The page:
What should you do: It needs no intervention and children will just seem a bit grotty for a couple of days and can be treated with paracetamol or ibuprofen relevant to their age
What does it look like: “Cradle cap is a thickening of the skin in infants,” explains Tim Clayton. “It’s very common and appears as yellowy-silver clumps on the scalp.”
What should you do: “In the first instance, it’s worth trying olive oil,” says Tim. “Massage it into your baby’s scalp before rinsing it out at bathtime with a normal baby shampoo. Afterwards, use a baby comb to gently remove the scales. This is normally enough to clear it up by itself. But if it persists, ask your GP as it could indicate another problem such as psoriasis.”
Plantar warts (verrucas)
What does it look like: “Vera is actually the latin word for wart,” explains Clive Grattan. “Otherwise known as plantar warts, veruccas are just warts that appear on the sole of the foot. They are caused by the human papilloma virus (HPV) and have a rough surface with small black dots inside.”
What should you do: “Often, you don’t have to do anything,” says Clive. “The body’s immune system should recognise the infection and get rid of it. This can take weeks, months or even longer than a year. But there are treatments available from the chemist depending on the age of your child.”
“In my early teens, I suddenly developed eczema all over my stomach, chest and arms. The doctor prescribed various creams and I had tests at the hospital, but it eventually went away of its own accord when I was about 20.
When my daughter Elsa was born I wondered whether she might have the same. At first her skin was clear, but when she was about 6 months old I noticed the familiar dry red skin appearing on her face. Soon it spread to her torso and became quite sore and flaky. Recognising eczema, I took her to the GP who prescribed a combination of moisturising cream and steroid cream for when it got bad.
The worst thing was trying to stop her scratching because of the risk of infection – how do you explain that to a baby? I gradually learnt that if I kept her skin as moist as possible, then it wasn’t so itchy.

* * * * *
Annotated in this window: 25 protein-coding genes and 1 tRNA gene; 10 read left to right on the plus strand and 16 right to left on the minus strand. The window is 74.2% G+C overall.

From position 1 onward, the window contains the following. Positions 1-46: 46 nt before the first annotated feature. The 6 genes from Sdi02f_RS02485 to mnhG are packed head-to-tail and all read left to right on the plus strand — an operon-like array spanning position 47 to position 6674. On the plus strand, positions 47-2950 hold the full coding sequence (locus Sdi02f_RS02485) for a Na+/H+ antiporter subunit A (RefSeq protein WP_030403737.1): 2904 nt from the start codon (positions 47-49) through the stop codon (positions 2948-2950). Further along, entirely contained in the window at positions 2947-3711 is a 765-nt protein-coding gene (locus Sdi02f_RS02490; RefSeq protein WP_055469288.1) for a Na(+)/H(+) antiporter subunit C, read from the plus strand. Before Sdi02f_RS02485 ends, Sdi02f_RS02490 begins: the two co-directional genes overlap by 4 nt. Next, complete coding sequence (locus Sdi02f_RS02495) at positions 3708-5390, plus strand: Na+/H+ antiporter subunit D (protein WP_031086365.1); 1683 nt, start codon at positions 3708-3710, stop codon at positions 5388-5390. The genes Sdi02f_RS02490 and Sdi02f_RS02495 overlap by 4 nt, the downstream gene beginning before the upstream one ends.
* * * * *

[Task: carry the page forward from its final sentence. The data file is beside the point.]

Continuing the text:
By the time Elsa was about 14 months old, her eczema had already got a lot better although it still flares up from time to time. When it gets bad, we use the steroid cream to bring it back under control, before switching back to our usual moisturising regime. I’m also careful to not use wipes on her face and to make sure her nursery understands that too. It’s really hard to stop her scratching it, particularly now she’s older and doesn’t wear baby vests that are securely done up underneath her. We have to be careful not to use any products in her bath and I try to make sure she avoids eating acidic foods, such as strawberries, tomatoes and oranges, as these seem to aggravate it.
Hopefully, Elsa will grow out of her eczema, but even if she doesn’t, we’re slowly learning how to cope with it.”
Katrina Bavin, 32, from Diss, mum to Elsa, 2
Is it meningitis?
A rash that won’t disappear when you roll a glass over it indicates the illness, and if that happens get help immediately. Other signs to look out for include blotchy, pale or blue skin, tense or bulging fontanelle, poor feeding or high-pitched cries.